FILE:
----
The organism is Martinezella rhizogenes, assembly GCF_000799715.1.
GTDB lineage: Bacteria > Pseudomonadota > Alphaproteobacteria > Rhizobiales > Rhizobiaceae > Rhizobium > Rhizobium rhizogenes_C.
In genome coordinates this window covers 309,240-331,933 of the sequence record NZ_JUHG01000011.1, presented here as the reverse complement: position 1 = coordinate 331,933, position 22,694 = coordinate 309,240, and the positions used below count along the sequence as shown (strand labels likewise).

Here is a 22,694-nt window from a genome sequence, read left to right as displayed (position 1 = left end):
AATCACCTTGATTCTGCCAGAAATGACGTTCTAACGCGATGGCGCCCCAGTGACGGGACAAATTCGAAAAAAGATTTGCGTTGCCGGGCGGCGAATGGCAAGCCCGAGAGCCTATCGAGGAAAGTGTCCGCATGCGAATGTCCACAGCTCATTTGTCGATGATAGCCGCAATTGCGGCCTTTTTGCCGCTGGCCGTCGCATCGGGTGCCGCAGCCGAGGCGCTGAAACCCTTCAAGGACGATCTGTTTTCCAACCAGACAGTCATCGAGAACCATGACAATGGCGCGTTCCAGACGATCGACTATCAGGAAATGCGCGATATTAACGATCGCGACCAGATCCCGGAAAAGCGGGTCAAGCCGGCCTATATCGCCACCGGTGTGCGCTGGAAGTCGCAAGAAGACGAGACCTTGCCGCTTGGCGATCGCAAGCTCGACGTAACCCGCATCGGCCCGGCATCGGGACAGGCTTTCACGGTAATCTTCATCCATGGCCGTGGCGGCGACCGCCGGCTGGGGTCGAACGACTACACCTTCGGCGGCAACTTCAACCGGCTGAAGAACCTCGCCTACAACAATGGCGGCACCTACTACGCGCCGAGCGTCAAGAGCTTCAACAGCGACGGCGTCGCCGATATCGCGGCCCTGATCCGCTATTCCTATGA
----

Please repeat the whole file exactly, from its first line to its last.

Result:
The organism is Martinezella rhizogenes, assembly GCF_000799715.1.
GTDB lineage: Bacteria > Pseudomonadota > Alphaproteobacteria > Rhizobiales > Rhizobiaceae > Rhizobium > Rhizobium rhizogenes_C.
In genome coordinates this window covers 309,240-331,933 of the sequence record NZ_JUHG01000011.1, presented here as the reverse complement: position 1 = coordinate 331,933, position 22,694 = coordinate 309,240, and the positions used below count along the sequence as shown (strand labels likewise).

Here is a 22,694-nt window from a genome sequence, read left to right as displayed (position 1 = left end):
AATCACCTTGATTCTGCCAGAAATGACGTTCTAACGCGATGGCGCCCCAGTGACGGGACAAATTCGAAAAAAGATTTGCGTTGCCGGGCGGCGAATGGCAAGCCCGAGAGCCTATCGAGGAAAGTGTCCGCATGCGAATGTCCACAGCTCATTTGTCGATGATAGCCGCAATTGCGGCCTTTTTGCCGCTGGCCGTCGCATCGGGTGCCGCAGCCGAGGCGCTGAAACCCTTCAAGGACGATCTGTTTTCCAACCAGACAGTCATCGAGAACCATGACAATGGCGCGTTCCAGACGATCGACTATCAGGAAATGCGCGATATTAACGATCGCGACCAGATCCCGGAAAAGCGGGTCAAGCCGGCCTATATCGCCACCGGTGTGCGCTGGAAGTCGCAAGAAGACGAGACCTTGCCGCTTGGCGATCGCAAGCTCGACGTAACCCGCATCGGCCCGGCATCGGGACAGGCTTTCACGGTAATCTTCATCCATGGCCGTGGCGGCGACCGCCGGCTGGGGTCGAACGACTACACCTTCGGCGGCAACTTCAACCGGCTGAAGAACCTCGCCTACAACAATGGCGGCACCTACTACGCGCCGAGCGTCAAGAGCTTCAACAGCGACGGCGTCGCCGATATCGCGGCCCTGATCCGCTATTCCTATGA